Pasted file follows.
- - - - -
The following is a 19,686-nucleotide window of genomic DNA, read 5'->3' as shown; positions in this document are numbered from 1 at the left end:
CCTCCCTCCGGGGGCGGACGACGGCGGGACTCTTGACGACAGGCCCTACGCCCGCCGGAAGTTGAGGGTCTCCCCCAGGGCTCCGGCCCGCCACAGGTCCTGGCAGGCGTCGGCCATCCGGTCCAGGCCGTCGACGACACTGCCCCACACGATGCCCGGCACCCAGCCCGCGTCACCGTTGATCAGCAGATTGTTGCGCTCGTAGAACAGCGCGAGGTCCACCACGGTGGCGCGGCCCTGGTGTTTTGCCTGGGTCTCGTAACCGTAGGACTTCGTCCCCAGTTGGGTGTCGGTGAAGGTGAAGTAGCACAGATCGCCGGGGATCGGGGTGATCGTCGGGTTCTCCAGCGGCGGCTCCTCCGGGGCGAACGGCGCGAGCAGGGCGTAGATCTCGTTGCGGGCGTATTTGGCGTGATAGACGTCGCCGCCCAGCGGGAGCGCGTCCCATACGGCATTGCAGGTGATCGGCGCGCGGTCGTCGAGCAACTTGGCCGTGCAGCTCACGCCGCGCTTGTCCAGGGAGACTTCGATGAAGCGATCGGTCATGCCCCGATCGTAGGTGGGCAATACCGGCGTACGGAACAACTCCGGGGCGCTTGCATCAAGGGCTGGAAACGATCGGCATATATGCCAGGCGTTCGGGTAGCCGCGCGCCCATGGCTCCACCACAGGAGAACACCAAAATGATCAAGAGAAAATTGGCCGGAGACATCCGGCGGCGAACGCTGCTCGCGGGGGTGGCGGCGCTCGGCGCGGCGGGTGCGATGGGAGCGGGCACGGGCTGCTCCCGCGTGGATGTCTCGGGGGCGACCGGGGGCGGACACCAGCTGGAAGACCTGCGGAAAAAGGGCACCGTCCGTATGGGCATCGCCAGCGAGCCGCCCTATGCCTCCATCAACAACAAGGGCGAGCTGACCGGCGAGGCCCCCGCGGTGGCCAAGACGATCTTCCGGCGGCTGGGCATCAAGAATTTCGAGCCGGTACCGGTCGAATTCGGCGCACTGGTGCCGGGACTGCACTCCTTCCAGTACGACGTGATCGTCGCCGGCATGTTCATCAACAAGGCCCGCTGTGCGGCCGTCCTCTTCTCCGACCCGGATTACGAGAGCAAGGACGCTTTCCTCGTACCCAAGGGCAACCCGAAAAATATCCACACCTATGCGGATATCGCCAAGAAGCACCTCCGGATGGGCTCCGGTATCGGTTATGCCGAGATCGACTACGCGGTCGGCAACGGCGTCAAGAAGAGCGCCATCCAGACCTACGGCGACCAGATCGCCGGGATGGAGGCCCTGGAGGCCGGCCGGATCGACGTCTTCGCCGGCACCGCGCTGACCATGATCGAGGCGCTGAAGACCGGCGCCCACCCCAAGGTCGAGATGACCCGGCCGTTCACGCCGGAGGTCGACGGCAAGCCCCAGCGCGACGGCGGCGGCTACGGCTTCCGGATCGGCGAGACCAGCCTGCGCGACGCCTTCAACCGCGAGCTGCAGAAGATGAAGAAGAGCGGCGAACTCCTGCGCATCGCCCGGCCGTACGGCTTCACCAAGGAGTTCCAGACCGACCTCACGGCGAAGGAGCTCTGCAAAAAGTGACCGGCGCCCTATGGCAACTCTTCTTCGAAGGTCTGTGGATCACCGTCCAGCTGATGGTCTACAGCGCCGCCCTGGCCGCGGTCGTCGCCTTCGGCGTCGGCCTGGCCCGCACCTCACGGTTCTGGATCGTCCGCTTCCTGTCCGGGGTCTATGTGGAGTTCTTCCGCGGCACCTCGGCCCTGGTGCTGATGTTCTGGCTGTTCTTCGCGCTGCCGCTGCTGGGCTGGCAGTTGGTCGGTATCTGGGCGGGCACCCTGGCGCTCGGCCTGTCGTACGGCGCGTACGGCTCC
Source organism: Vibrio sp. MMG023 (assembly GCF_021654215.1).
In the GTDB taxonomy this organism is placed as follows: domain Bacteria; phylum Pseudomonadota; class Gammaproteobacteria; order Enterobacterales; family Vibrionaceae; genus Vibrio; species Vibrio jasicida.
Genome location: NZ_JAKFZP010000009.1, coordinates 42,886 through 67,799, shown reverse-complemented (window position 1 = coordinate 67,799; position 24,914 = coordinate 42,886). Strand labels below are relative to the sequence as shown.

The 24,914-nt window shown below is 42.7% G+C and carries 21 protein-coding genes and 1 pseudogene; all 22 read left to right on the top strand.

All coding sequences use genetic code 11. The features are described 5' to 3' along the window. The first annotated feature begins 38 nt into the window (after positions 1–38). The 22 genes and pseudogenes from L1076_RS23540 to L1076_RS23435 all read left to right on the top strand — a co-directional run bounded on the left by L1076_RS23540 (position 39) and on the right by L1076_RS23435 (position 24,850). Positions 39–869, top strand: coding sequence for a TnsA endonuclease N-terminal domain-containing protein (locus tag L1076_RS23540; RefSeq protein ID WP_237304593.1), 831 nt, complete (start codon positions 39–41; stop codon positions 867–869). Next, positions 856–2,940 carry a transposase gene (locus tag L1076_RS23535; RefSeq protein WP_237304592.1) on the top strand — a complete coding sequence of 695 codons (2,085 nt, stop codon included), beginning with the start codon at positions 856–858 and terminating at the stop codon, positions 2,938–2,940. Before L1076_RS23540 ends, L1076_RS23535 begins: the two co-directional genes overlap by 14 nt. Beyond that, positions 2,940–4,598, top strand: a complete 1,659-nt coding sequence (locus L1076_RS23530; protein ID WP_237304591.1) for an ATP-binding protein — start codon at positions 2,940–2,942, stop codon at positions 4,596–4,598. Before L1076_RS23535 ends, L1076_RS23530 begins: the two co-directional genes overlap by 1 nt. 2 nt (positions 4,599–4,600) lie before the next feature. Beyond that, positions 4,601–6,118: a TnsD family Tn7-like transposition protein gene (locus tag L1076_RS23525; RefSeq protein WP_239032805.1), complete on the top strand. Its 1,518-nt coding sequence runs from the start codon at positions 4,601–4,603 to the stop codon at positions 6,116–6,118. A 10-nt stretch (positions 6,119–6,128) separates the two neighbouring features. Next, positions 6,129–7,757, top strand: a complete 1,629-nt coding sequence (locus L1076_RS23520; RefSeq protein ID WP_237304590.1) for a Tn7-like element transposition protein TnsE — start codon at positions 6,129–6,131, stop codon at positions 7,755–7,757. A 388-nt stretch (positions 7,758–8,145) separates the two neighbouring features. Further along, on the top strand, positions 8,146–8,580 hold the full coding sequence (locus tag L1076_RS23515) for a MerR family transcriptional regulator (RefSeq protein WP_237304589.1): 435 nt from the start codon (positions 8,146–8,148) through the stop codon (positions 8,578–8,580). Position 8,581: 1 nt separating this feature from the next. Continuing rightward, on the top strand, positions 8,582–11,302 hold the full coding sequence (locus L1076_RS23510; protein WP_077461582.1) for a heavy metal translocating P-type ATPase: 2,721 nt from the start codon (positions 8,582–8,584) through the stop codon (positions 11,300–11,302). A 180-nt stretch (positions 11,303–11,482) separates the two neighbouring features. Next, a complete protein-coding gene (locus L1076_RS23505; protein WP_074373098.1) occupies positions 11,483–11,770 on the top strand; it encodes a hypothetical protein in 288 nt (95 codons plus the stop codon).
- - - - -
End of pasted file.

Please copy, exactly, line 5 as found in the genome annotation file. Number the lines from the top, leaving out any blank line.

Genome location: NZ_JAKFZP010000009.1, coordinates 42,886 through 67,799, shown reverse-complemented (window position 1 = coordinate 67,799; position 24,914 = coordinate 42,886). Strand labels below are relative to the sequence as shown.